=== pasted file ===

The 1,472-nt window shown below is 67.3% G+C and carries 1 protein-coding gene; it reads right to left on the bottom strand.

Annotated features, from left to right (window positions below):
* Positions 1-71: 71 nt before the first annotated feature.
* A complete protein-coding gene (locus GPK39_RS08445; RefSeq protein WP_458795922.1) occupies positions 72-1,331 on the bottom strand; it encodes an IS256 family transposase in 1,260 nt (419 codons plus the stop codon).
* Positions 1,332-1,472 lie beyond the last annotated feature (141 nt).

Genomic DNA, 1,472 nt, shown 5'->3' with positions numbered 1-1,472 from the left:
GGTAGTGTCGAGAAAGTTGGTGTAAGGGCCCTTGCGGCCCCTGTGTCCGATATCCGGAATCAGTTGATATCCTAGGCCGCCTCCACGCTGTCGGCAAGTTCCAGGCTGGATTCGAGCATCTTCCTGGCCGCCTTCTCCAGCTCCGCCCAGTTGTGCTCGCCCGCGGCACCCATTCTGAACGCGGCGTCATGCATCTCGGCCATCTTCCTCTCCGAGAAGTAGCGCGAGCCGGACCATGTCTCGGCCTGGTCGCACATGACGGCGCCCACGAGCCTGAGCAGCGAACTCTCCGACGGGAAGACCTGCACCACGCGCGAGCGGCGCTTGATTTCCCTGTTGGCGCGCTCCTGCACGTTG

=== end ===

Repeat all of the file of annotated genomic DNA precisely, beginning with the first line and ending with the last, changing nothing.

The 1,472-nt window shown below is 67.3% G+C and carries 1 protein-coding gene; it reads right to left on the bottom strand.

Annotated features, from left to right (window positions below):
* Positions 1-71: 71 nt before the first annotated feature.
* A complete protein-coding gene (locus GPK39_RS08445; RefSeq protein WP_458795922.1) occupies positions 72-1,331 on the bottom strand; it encodes an IS256 family transposase in 1,260 nt (419 codons plus the stop codon).
* Positions 1,332-1,472 lie beyond the last annotated feature (141 nt).

Genomic DNA, 1,472 nt, shown 5'->3' with positions numbered 1-1,472 from the left:
GGTAGTGTCGAGAAAGTTGGTGTAAGGGCCCTTGCGGCCCCTGTGTCCGATATCCGGAATCAGTTGATATCCTAGGCCGCCTCCACGCTGTCGGCAAGTTCCAGGCTGGATTCGAGCATCTTCCTGGCCGCCTTCTCCAGCTCCGCCCAGTTGTGCTCGCCCGCGGCACCCATTCTGAACGCGGCGTCATGCATCTCGGCCATCTTCCTCTCCGAGAAGTAGCGCGAGCCGGACCATGTCTCGGCCTGGTCGCACATGACGGCGCCCACGAGCCTGAGCAGCGAACTCTCCGACGGGAAGACCTGCACCACGCGCGAGCGGCGCTTGATTTCCCTGTTGGCGCGCTCCTGCACGTTG